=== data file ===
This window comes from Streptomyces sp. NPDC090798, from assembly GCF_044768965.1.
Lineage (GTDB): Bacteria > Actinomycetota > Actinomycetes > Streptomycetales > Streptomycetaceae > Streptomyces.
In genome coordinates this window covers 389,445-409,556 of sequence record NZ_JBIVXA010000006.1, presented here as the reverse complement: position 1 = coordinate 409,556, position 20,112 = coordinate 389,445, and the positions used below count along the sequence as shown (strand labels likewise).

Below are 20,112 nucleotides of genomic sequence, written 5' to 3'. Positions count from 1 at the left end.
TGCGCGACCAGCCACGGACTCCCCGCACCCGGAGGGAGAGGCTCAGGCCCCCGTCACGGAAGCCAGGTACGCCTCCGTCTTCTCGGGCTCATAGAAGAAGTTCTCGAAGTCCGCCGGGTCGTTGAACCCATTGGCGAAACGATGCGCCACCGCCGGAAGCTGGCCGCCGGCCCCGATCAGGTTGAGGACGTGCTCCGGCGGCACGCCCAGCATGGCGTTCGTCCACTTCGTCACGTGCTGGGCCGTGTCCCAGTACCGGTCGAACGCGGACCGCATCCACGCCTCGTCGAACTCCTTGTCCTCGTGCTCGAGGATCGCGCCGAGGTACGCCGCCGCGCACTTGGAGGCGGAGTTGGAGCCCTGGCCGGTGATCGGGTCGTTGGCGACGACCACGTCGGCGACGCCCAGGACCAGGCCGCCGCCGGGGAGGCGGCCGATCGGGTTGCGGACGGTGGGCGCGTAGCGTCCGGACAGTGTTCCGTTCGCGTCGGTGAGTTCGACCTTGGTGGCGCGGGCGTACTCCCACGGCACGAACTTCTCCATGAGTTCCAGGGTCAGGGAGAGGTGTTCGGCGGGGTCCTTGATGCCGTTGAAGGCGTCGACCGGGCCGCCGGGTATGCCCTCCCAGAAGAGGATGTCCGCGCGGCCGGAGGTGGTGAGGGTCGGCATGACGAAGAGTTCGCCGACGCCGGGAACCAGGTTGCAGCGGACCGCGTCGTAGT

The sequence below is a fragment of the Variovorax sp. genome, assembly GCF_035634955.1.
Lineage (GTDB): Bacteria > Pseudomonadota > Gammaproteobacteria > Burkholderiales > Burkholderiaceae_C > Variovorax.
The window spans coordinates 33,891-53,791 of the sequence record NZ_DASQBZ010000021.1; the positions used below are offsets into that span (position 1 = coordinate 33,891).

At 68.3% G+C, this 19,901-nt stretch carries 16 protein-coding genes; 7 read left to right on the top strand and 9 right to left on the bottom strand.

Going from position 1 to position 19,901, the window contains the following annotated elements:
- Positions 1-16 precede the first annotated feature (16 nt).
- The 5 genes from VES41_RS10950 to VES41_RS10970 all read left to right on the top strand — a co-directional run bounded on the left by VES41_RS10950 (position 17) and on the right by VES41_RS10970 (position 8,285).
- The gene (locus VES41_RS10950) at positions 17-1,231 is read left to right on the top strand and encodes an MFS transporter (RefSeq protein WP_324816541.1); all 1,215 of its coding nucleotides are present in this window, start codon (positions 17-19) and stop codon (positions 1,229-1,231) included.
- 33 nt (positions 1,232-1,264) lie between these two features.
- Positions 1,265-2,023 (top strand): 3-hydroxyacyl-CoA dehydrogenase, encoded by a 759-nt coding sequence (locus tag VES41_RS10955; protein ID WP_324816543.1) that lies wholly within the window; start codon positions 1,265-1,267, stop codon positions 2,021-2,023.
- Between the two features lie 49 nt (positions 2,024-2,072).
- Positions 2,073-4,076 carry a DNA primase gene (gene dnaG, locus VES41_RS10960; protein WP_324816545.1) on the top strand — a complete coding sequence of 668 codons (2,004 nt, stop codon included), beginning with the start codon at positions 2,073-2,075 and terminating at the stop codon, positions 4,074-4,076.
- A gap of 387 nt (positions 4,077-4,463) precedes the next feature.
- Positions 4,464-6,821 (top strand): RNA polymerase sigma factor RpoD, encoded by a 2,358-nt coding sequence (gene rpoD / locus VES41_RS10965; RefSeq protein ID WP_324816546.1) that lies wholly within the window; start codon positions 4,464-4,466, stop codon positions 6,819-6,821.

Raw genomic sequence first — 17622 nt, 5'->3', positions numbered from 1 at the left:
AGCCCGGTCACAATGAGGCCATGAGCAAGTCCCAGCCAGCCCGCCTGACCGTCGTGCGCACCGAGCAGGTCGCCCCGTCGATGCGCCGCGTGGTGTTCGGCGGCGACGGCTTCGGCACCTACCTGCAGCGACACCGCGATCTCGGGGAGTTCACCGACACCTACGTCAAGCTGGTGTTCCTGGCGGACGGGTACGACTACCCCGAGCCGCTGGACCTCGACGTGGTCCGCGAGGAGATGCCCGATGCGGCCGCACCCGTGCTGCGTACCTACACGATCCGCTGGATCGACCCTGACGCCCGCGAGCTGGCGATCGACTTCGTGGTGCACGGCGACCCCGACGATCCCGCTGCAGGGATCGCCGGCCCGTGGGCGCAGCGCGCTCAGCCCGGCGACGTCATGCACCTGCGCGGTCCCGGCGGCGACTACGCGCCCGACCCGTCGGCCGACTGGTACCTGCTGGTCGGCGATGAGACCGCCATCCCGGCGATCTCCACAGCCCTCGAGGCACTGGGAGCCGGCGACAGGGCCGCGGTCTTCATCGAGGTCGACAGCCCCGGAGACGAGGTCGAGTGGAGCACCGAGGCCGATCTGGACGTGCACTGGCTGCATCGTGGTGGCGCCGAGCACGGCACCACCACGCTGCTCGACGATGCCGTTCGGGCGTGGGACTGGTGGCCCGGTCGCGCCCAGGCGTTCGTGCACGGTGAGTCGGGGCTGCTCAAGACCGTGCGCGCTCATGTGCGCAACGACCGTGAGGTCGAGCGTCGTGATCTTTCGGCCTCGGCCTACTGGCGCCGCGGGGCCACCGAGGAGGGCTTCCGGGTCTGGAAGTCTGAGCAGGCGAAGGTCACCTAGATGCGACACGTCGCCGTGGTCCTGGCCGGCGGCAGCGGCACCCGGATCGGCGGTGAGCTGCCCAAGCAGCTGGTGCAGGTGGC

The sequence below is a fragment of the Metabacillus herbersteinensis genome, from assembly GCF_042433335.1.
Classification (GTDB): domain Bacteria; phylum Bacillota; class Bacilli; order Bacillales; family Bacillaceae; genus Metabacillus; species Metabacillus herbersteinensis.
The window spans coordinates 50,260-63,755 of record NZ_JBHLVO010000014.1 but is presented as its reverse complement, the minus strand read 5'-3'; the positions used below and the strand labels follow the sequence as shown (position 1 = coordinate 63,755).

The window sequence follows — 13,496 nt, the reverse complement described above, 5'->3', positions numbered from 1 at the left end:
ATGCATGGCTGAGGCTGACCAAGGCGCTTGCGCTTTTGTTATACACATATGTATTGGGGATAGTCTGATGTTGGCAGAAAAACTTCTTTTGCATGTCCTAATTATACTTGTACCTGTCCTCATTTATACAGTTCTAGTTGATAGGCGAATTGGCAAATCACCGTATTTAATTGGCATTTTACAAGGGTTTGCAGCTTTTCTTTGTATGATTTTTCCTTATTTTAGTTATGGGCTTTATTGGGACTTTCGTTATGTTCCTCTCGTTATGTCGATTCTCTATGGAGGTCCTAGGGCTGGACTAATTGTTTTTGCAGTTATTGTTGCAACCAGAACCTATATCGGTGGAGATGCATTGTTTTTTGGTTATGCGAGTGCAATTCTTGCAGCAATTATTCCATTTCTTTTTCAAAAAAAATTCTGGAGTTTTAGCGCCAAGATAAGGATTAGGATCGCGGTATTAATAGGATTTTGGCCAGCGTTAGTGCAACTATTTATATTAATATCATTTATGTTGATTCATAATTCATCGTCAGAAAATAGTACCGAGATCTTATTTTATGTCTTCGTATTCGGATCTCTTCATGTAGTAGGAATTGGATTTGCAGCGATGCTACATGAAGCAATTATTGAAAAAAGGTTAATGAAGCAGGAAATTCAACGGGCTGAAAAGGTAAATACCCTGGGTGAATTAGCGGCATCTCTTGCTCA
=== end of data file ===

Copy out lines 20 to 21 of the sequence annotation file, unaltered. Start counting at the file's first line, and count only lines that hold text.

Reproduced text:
Raw genomic sequence first — 17622 nt, 5'->3', positions numbered from 1 at the left:
AGCCCGGTCACAATGAGGCCATGAGCAAGTCCCAGCCAGCCCGCCTGACCGTCGTGCGCACCGAGCAGGTCGCCCCGTCGATGCGCCGCGTGGTGTTCGGCGGCGACGGCTTCGGCACCTACCTGCAGCGACACCGCGATCTCGGGGAGTTCACCGACACCTACGTCAAGCTGGTGTTCCTGGCGGACGGGTACGACTACCCCGAGCCGCTGGACCTCGACGTGGTCCGCGAGGAGATGCCCGATGCGGCCGCACCCGTGCTGCGTACCTACACGATCCGCTGGATCGACCCTGACGCCCGCGAGCTGGCGATCGACTTCGTGGTGCACGGCGACCCCGACGATCCCGCTGCAGGGATCGCCGGCCCGTGGGCGCAGCGCGCTCAGCCCGGCGACGTCATGCACCTGCGCGGTCCCGGCGGCGACTACGCGCCCGACCCGTCGGCCGACTGGTACCTGCTGGTCGGCGATGAGACCGCCATCCCGGCGATCTCCACAGCCCTCGAGGCACTGGGAGCCGGCGACAGGGCCGCGGTCTTCATCGAGGTCGACAGCCCCGGAGACGAGGTCGAGTGGAGCACCGAGGCCGATCTGGACGTGCACTGGCTGCATCGTGGTGGCGCCGAGCACGGCACCACCACGCTGCTCGACGATGCCGTTCGGGCGTGGGACTGGTGGCCCGGTCGCGCCCAGGCGTTCGTGCACGGTGAGTCGGGGCTGCTCAAGACCGTGCGCGCTCATGTGCGCAACGACCGTGAGGTCGAGCGTCGTGATCTTTCGGCCTCGGCCTACTGGCGCCGCGGGGCCACCGAGGAGGGCTTCCGGGTCTGGAAGTCTGAGCAGGCGAAGGTCACCTAGATGCGACACGTCGCCGTGGTCCTGGCCGGCGGCAGCGGCACCCGGATCGGCGGTGAGCTGCCCAAGCAGCTGGTGCAGGTGGC